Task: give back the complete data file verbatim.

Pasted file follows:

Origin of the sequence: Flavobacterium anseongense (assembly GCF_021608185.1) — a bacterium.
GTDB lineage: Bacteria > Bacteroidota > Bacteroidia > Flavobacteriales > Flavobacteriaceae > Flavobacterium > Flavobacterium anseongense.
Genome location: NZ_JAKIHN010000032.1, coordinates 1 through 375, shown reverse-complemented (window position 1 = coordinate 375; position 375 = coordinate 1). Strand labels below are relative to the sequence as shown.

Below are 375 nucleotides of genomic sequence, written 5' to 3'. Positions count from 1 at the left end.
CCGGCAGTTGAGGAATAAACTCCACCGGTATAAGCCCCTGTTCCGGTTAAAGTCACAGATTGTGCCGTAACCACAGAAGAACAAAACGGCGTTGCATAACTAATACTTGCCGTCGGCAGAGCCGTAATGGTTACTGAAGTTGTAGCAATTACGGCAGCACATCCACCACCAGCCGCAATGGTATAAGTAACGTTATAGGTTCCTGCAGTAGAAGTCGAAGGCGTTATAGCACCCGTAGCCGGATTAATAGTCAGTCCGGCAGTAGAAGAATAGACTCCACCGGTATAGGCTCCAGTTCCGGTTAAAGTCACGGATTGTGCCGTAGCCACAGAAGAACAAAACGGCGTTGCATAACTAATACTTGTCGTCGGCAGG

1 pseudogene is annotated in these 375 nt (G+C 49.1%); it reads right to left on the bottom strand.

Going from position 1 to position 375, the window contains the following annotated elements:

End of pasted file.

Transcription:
Origin of the sequence: Flavobacterium anseongense (assembly GCF_021608185.1) — a bacterium.
GTDB lineage: Bacteria > Bacteroidota > Bacteroidia > Flavobacteriales > Flavobacteriaceae > Flavobacterium > Flavobacterium anseongense.
Genome location: NZ_JAKIHN010000032.1, coordinates 1 through 375, shown reverse-complemented (window position 1 = coordinate 375; position 375 = coordinate 1). Strand labels below are relative to the sequence as shown.

Below are 375 nucleotides of genomic sequence, written 5' to 3'. Positions count from 1 at the left end.
CCGGCAGTTGAGGAATAAACTCCACCGGTATAAGCCCCTGTTCCGGTTAAAGTCACAGATTGTGCCGTAACCACAGAAGAACAAAACGGCGTTGCATAACTAATACTTGCCGTCGGCAGAGCCGTAATGGTTACTGAAGTTGTAGCAATTACGGCAGCACATCCACCACCAGCCGCAATGGTATAAGTAACGTTATAGGTTCCTGCAGTAGAAGTCGAAGGCGTTATAGCACCCGTAGCCGGATTAATAGTCAGTCCGGCAGTAGAAGAATAGACTCCACCGGTATAGGCTCCAGTTCCGGTTAAAGTCACGGATTGTGCCGTAGCCACAGAAGAACAAAACGGCGTTGCATAACTAATACTTGTCGTCGGCAGG

1 pseudogene is annotated in these 375 nt (G+C 49.1%); it reads right to left on the bottom strand.

Going from position 1 to position 375, the window contains the following annotated elements: